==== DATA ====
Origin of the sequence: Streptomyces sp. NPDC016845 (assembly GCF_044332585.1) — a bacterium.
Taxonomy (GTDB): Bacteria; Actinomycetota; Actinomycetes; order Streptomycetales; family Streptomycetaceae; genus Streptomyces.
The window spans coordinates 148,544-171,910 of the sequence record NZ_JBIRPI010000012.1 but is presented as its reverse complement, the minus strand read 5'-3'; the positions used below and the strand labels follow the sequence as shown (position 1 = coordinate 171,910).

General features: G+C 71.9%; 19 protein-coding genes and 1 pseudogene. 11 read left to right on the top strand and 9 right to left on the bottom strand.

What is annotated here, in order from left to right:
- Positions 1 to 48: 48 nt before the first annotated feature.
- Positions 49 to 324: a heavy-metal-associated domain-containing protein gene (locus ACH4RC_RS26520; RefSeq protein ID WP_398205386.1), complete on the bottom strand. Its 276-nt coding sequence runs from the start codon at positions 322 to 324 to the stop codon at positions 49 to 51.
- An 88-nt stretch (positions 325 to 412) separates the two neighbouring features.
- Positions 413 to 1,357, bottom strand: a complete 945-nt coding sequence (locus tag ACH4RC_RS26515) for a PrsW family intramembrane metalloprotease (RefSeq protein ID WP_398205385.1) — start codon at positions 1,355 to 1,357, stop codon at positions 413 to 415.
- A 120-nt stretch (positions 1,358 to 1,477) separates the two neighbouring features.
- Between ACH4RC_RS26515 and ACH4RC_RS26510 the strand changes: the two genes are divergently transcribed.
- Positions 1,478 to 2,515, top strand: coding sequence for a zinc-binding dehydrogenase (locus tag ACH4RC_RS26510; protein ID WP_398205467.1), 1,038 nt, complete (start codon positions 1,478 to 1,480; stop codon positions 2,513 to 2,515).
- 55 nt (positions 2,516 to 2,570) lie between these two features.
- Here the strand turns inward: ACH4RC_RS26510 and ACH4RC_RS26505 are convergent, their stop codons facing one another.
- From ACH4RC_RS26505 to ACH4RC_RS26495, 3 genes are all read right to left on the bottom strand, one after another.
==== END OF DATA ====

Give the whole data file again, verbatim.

Origin of the sequence: Streptomyces sp. NPDC016845 (assembly GCF_044332585.1) — a bacterium.
Taxonomy (GTDB): Bacteria; Actinomycetota; Actinomycetes; order Streptomycetales; family Streptomycetaceae; genus Streptomyces.
The window spans coordinates 148,544-171,910 of the sequence record NZ_JBIRPI010000012.1 but is presented as its reverse complement, the minus strand read 5'-3'; the positions used below and the strand labels follow the sequence as shown (position 1 = coordinate 171,910).

General features: G+C 71.9%; 19 protein-coding genes and 1 pseudogene. 11 read left to right on the top strand and 9 right to left on the bottom strand.

What is annotated here, in order from left to right:
- Positions 1 to 48: 48 nt before the first annotated feature.
- Positions 49 to 324: a heavy-metal-associated domain-containing protein gene (locus ACH4RC_RS26520; RefSeq protein ID WP_398205386.1), complete on the bottom strand. Its 276-nt coding sequence runs from the start codon at positions 322 to 324 to the stop codon at positions 49 to 51.
- An 88-nt stretch (positions 325 to 412) separates the two neighbouring features.
- Positions 413 to 1,357, bottom strand: a complete 945-nt coding sequence (locus tag ACH4RC_RS26515) for a PrsW family intramembrane metalloprotease (RefSeq protein ID WP_398205385.1) — start codon at positions 1,355 to 1,357, stop codon at positions 413 to 415.
- A 120-nt stretch (positions 1,358 to 1,477) separates the two neighbouring features.
- Between ACH4RC_RS26515 and ACH4RC_RS26510 the strand changes: the two genes are divergently transcribed.
- Positions 1,478 to 2,515, top strand: coding sequence for a zinc-binding dehydrogenase (locus tag ACH4RC_RS26510; protein ID WP_398205467.1), 1,038 nt, complete (start codon positions 1,478 to 1,480; stop codon positions 2,513 to 2,515).
- 55 nt (positions 2,516 to 2,570) lie between these two features.
- Here the strand turns inward: ACH4RC_RS26510 and ACH4RC_RS26505 are convergent, their stop codons facing one another.
- From ACH4RC_RS26505 to ACH4RC_RS26495, 3 genes are all read right to left on the bottom strand, one after another.